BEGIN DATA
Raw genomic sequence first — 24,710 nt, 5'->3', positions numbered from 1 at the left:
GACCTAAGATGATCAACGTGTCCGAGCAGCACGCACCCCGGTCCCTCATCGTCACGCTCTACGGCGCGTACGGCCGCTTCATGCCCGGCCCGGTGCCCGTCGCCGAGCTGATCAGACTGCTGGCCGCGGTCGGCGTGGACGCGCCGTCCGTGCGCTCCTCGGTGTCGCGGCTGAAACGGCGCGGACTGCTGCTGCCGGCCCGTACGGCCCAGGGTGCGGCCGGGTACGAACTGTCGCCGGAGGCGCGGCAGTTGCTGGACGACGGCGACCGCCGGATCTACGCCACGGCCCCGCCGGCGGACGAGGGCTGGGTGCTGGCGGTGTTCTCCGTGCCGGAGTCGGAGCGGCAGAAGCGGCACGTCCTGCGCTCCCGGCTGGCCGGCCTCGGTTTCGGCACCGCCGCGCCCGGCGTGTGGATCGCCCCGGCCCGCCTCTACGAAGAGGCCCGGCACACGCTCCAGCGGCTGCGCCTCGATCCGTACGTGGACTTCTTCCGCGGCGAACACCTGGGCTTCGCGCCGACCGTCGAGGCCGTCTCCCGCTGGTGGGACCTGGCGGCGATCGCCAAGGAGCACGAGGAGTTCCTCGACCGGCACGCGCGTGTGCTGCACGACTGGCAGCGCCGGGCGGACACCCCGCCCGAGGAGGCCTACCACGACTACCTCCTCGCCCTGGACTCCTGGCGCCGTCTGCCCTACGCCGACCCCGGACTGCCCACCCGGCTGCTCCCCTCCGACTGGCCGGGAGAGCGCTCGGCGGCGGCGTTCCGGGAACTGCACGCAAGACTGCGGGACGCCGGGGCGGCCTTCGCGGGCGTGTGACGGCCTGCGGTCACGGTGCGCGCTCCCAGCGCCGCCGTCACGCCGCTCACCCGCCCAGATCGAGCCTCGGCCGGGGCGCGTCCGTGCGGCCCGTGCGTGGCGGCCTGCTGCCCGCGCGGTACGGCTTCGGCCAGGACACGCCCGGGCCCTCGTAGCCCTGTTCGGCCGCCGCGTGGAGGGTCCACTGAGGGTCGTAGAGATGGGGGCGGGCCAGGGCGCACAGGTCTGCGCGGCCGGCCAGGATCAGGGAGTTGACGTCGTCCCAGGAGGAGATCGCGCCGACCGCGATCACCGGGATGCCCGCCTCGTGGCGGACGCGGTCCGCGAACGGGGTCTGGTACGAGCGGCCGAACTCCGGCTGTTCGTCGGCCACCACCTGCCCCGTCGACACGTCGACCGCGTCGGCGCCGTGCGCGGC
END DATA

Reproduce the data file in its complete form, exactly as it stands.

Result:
Raw genomic sequence first — 24,710 nt, 5'->3', positions numbered from 1 at the left:
GACCTAAGATGATCAACGTGTCCGAGCAGCACGCACCCCGGTCCCTCATCGTCACGCTCTACGGCGCGTACGGCCGCTTCATGCCCGGCCCGGTGCCCGTCGCCGAGCTGATCAGACTGCTGGCCGCGGTCGGCGTGGACGCGCCGTCCGTGCGCTCCTCGGTGTCGCGGCTGAAACGGCGCGGACTGCTGCTGCCGGCCCGTACGGCCCAGGGTGCGGCCGGGTACGAACTGTCGCCGGAGGCGCGGCAGTTGCTGGACGACGGCGACCGCCGGATCTACGCCACGGCCCCGCCGGCGGACGAGGGCTGGGTGCTGGCGGTGTTCTCCGTGCCGGAGTCGGAGCGGCAGAAGCGGCACGTCCTGCGCTCCCGGCTGGCCGGCCTCGGTTTCGGCACCGCCGCGCCCGGCGTGTGGATCGCCCCGGCCCGCCTCTACGAAGAGGCCCGGCACACGCTCCAGCGGCTGCGCCTCGATCCGTACGTGGACTTCTTCCGCGGCGAACACCTGGGCTTCGCGCCGACCGTCGAGGCCGTCTCCCGCTGGTGGGACCTGGCGGCGATCGCCAAGGAGCACGAGGAGTTCCTCGACCGGCACGCGCGTGTGCTGCACGACTGGCAGCGCCGGGCGGACACCCCGCCCGAGGAGGCCTACCACGACTACCTCCTCGCCCTGGACTCCTGGCGCCGTCTGCCCTACGCCGACCCCGGACTGCCCACCCGGCTGCTCCCCTCCGACTGGCCGGGAGAGCGCTCGGCGGCGGCGTTCCGGGAACTGCACGCAAGACTGCGGGACGCCGGGGCGGCCTTCGCGGGCGTGTGACGGCCTGCGGTCACGGTGCGCGCTCCCAGCGCCGCCGTCACGCCGCTCACCCGCCCAGATCGAGCCTCGGCCGGGGCGCGTCCGTGCGGCCCGTGCGTGGCGGCCTGCTGCCCGCGCGGTACGGCTTCGGCCAGGACACGCCCGGGCCCTCGTAGCCCTGTTCGGCCGCCGCGTGGAGGGTCCACTGAGGGTCGTAGAGATGGGGGCGGGCCAGGGCGCACAGGTCTGCGCGGCCGGCCAGGATCAGGGAGTTGACGTCGTCCCAGGAGGAGATCGCGCCGACCGCGATCACCGGGATGCCCGCCTCGTGGCGGACGCGGTCCGCGAACGGGGTCTGGTACGAGCGGCCGAACTCCGGCTGTTCGTCGGCCACCACCTGCCCCGTCGACACGTCGACCGCGTCGGCGCCGTGCGCGGC